Take HoffBy Posted: Jun 17, 2010
The 6/15/10 issue of Soap Opera Digest featured a news story with David Hasselhoff talking about reprising Y&R's Snapper Foster for five episodes. Here, the actor shares more.Soap Opera Digest: You have always credited the late Bill Bell, who co-created Y&R and was the head writer for many years, for giving you the big break in show business.
David Hasselhoff: Yes, I owe so much to him. They were recasting Snapper because William Gray Espy was leaving. I lived in Chicago at the time and I met Bill at his vacation home in Lake Geneva, [WI]. I already knew how big of a star [his wife] Lee Phillip Bell was because she had her own [talk] show in Chicago. So I went out to his place with my parents and it was an amazing experience. He took us out on his houseboat and he and Lee were so nice to my parents. If you're gracious to my parents, you've won my heart and respect.
Digest: You started Y&R in 1975, left in 1980 but came back. What was that about?
Hasselhoff: I left to do a TV series called SEMI-TOUGH, that was only semi funny and lasted only four episodes. But Bill supported me and allowed me to go. He could've blocked the whole thing because I was under contract at Y&R but he said, 'You're destined to be a star and I'm going to let you run.' I came back afterwards and then I actually left [in 1982] with $40,000 in my bank account. I was moving to New York because I wanted to be on Broadway.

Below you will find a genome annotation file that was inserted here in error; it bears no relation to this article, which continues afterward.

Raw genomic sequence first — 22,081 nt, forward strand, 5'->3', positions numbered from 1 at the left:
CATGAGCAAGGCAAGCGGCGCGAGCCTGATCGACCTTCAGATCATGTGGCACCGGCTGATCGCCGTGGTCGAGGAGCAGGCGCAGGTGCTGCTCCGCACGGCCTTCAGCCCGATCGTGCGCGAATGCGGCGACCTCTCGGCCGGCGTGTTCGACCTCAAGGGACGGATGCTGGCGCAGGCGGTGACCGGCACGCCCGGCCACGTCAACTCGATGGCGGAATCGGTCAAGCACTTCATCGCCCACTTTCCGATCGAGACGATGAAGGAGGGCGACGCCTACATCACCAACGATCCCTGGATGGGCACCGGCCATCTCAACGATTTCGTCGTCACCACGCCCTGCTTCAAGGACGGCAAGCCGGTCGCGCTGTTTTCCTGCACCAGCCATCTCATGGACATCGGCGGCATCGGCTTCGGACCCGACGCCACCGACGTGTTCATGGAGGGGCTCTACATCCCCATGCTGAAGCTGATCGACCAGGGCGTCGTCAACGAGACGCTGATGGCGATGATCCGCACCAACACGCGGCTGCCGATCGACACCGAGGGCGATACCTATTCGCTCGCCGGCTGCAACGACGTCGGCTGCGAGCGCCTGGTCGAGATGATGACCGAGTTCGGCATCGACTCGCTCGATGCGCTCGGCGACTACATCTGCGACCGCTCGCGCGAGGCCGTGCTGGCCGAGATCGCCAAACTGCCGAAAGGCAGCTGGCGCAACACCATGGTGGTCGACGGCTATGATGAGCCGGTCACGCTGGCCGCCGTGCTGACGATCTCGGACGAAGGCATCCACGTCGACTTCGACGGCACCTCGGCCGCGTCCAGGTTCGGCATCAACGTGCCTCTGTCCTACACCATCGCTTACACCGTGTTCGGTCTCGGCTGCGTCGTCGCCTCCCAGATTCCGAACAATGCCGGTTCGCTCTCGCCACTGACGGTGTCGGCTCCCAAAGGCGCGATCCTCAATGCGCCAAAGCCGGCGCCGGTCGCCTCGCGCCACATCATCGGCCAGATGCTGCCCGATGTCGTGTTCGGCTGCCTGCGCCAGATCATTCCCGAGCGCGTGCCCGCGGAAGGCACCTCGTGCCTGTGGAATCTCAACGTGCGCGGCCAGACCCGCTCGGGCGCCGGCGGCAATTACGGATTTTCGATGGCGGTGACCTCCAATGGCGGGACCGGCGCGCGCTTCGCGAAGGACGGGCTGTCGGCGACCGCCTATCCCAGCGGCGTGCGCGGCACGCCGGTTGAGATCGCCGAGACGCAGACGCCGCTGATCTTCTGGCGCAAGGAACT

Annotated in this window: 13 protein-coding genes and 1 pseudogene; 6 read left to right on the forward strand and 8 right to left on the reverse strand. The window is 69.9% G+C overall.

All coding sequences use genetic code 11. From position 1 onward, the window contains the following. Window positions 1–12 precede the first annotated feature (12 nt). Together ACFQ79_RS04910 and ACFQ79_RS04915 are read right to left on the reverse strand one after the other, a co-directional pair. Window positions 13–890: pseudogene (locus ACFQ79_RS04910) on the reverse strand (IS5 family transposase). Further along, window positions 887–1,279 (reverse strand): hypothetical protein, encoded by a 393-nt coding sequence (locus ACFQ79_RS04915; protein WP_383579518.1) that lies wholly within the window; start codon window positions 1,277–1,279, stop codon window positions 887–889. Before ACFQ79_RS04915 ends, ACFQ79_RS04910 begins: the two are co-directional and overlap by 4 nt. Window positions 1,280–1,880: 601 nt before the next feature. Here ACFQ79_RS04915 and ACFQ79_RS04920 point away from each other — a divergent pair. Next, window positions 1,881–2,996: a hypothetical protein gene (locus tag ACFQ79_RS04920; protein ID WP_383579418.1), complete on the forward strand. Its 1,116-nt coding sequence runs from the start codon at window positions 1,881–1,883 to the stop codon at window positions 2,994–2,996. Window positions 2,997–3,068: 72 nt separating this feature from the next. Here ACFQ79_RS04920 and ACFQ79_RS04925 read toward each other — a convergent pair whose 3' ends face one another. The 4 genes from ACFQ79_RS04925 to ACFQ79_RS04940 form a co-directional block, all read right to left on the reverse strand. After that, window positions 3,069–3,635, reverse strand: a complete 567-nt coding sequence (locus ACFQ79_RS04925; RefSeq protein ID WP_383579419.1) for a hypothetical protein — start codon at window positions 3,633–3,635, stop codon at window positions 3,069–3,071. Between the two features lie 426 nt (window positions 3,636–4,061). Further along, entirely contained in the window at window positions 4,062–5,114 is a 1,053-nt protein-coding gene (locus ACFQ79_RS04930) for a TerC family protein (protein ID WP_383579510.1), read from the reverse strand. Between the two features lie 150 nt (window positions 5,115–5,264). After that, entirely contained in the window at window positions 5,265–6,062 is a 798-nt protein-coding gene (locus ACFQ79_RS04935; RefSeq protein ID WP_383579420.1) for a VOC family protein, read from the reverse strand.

Digest: Well, you didn't make it to Broadway until 2000 for Jekyll & Hyde. Why did it take so long?
Hasselhoff: When I left Y&R to move to New York, that's when Brandon Tartikoff [president of NBC] saw me on the airplane and asked me to audition for KNIGHT RIDER. After KNIGHT RIDER, there was BAYWATCH and I walked away from BAYWATCH because I wanted to do Broadway before I got too old.
Digest: How did your Y&R experience help with the rest of your career?
Hasselhoff: It set my entire mode of professionalism of never missing a day of work and knowing my lines. The work ethic at Y&R was just amazing. I still have such respect for soaps. I remember [back then] doing 20, 30 pages a day on Y&R. Then going to the KNIGHT RIDER set, it was seven pages! I thought I had died and gone to heaven! When I did Click with Adam Sandler, they did three pages a day. I hate making movies because you sit around in your trailer forever waiting for one shot. I love the fast pace on soaps.
Digest: And, as you probably know, the shooting schedule on Y&R is even faster.
Hasselhoff: Oh, yeah! I did one scene and they said, "Okay, we're moving on." And I was like, "No, no, no no. You've got to run that back because I screwed this one line and it doesn't make any sense." So, they ran it back and we re-did it but the pace is amazing.
Digest: What was shooting like in the old days?
Hasselhoff: Before, you'd go through blocking in a rehearsal hall, then usually go take a nap, then you'd go back for camera blocking, then you'd run through the whole show, then you'd sit around in a circle and listen to everyone's notes, then you'd go to lunch, come back and do the show. After it was over, you'd go back and read for the next day. It was just a grueling schedule.
Digest: So for your return, everything went quicker, which means you didn't have to be there all day, right?
Hasselhoff: Right! I was out at 2:00 almost every day and I couldn't believe it. I had 20, 30 pages a day because they really wrote me in a lot, but it was fun!